Threads are fine, but each one needs stack space, and the context on each stack is potentially large. This can hog a lot of ram, and if you swap it, then you thrash on a context switch. :(
_________________
The MyWord KJV Bible tool is at http://www.elilabs.com/~myword

Foghorn Leghorn is a Warner Bros. cartoon character.
Back to top
View user's profile Send private message
Moriah
Advocate
Advocate


Joined: 27 Mar 2004
Posts: 2118
Location: Kentucky

PostPosted: Thu Apr 15, 2010 8:30 pm    Post subject: Reply with quote

Of course, the pragmatic answer is just throw more cores and more ram at it. :?

My backup server is 2.67 GHz quad-core with 8 GB ram and 5 1.5 TB SATA drives in a software RAID-1 3-way mirror. I have a boot/work drive, 3 raid mirror drives, and a spare drive/slot. Using file level dedup, I backup 18 machines every night for a month to it, then I pull a drive for an off-line archive and shove in a new one to catch up and take its place. That's about $100.00 US per month to have every night for every machine backed up and safe offline for posterity.

The most painful part is the monthly purge, which takes *DAYS* to complete. :evil:

After the monthly archive drive is pulled, the previous month needs to be deleted. You don't want to delete everything and start over, since the baseline is already in the dedup area, but you do want to purge all the nightly filesystem backups for the previous month. This amounts to tens or even hundreds of millions of directory entries, all of which are actually hard links into the dedup area. Each time a hard link is removed, a check is made (by the filesystem) to see if it was the *LAST* reference to that file, and if so, all the data assiciated with that file also needs to be deleted. All this activity results in an enormous number of seeks and head motion on the drive, and hence a lot of time. I wish there was a better way... :(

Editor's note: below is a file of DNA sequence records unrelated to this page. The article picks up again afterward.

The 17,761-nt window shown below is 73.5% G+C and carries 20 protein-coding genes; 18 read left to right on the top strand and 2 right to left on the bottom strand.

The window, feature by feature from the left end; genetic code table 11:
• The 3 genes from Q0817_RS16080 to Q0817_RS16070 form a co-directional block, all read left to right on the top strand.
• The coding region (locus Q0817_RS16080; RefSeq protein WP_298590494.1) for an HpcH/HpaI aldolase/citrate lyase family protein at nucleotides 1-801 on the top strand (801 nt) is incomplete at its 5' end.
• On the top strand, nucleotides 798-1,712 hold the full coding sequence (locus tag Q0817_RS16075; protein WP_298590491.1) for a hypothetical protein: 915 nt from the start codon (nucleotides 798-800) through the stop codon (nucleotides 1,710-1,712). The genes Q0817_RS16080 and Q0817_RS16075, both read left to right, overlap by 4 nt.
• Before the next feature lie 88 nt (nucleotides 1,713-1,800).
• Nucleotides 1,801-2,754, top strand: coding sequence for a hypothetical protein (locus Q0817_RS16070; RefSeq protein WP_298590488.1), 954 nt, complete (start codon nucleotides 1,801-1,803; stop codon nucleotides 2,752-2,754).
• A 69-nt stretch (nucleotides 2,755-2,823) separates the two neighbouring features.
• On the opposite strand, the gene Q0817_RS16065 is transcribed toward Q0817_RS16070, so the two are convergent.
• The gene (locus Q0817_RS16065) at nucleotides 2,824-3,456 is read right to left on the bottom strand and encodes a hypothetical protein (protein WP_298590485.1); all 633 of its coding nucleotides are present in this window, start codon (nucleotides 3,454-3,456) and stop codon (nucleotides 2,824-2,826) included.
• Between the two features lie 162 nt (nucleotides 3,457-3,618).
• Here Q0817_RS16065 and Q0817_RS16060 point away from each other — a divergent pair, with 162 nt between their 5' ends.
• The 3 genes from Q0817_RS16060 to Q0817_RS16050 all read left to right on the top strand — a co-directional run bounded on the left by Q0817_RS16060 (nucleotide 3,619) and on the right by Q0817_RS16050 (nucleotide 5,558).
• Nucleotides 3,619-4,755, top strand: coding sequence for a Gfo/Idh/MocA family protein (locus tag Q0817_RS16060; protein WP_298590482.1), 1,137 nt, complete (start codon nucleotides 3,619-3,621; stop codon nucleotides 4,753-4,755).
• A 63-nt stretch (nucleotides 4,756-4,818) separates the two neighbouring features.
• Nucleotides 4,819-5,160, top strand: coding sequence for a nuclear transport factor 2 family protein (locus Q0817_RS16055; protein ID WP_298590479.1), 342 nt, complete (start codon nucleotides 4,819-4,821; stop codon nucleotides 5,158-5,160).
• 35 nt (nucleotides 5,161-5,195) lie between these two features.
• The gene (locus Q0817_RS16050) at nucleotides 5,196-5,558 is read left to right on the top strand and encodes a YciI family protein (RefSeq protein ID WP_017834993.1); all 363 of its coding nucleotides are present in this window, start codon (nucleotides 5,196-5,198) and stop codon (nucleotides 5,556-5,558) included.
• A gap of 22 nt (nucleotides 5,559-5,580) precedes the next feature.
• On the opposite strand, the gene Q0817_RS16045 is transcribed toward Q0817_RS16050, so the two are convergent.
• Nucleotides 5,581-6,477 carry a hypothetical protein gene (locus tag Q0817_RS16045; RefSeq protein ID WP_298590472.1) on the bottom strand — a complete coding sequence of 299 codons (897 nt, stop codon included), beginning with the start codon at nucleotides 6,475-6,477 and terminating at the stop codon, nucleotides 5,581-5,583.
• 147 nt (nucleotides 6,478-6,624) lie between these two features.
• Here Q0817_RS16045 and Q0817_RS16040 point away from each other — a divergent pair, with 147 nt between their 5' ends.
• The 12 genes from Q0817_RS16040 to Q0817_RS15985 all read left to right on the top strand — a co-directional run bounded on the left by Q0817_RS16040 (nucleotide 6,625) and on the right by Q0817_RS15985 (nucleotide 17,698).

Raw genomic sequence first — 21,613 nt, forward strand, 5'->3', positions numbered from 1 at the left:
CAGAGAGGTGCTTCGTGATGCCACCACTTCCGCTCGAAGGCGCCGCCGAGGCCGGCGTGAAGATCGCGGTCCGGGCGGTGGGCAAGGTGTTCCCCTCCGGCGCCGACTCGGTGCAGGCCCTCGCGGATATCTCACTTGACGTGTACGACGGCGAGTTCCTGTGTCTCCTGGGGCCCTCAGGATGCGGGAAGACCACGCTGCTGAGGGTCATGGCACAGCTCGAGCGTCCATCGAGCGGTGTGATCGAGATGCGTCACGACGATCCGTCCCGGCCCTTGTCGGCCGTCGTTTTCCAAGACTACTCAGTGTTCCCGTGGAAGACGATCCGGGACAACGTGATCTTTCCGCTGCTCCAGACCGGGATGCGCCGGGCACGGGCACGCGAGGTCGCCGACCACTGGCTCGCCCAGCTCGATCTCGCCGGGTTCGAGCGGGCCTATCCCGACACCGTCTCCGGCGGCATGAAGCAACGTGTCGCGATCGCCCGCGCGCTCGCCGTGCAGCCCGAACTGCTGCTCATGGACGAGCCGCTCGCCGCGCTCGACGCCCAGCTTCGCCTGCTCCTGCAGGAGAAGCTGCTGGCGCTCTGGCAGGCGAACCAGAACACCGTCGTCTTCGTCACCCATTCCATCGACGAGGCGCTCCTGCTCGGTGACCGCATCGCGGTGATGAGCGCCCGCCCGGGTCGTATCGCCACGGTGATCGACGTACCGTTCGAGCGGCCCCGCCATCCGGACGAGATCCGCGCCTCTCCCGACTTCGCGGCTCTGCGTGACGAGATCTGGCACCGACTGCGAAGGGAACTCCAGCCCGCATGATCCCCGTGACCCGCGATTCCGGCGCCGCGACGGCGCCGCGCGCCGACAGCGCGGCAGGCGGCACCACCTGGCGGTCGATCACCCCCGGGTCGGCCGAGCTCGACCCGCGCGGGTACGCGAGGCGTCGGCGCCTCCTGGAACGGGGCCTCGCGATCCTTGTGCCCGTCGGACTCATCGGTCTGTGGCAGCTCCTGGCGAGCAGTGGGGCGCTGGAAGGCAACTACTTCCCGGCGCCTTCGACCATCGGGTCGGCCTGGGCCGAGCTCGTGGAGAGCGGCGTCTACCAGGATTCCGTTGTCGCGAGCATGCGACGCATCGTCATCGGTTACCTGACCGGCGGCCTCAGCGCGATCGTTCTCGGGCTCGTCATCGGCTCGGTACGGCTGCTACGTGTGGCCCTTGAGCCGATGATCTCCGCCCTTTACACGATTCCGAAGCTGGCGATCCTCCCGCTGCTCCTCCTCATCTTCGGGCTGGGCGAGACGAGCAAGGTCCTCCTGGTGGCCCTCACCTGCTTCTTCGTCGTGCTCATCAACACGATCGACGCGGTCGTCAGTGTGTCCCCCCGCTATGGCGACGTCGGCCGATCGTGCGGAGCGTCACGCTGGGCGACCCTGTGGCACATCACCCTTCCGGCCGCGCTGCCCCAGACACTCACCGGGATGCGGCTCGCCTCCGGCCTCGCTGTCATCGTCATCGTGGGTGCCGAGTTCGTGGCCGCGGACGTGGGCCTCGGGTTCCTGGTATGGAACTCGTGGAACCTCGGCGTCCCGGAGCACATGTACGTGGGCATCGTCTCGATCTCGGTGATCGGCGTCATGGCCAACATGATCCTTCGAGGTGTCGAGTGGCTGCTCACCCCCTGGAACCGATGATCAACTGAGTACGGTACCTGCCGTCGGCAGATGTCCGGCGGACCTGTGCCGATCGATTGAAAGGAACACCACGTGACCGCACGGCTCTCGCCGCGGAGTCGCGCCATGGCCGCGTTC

_________________
The MyWord KJV Bible tool is at http://www.elilabs.com/~myword

Foghorn Leghorn is a Warner Bros. cartoon character.
Back to top
View user's profile Send private message
eccerr0r
Watchman
Watchman


Joined: 01 Jul 2004
Posts: 7267
Location: almost Mile High in the USA

PostPosted: Fri Sep 03, 2010 5:32 am    Post subject: Reply with quote

latecomer to lessfs, deliberately necroing this thread...

Trying it on an Athlon XP 2200+ ... this is really slow with qls compression is pretty much unusable due to the severe speed penalty, basically it's so slow that any auxiliary interactive accesses to disk will be extremely slow. I think I'll have to stick with deflate compression or something...

Anyone try this on an Atom/via centaur/arm/other low power CPU (Sheevaplug, Geode, NSLU2? Sigh...it's like not much choice but to use some powerful CPU for it...
_________________
Intel Core i7 2700K@ 4.1GHz/HD3000 graphics/8GB DDR3/180GB SSD
What am I supposed watching?
Back to top
View user's profile Send private message
vmk
n00b
n00b


Joined: 25 May 2004
Posts: 31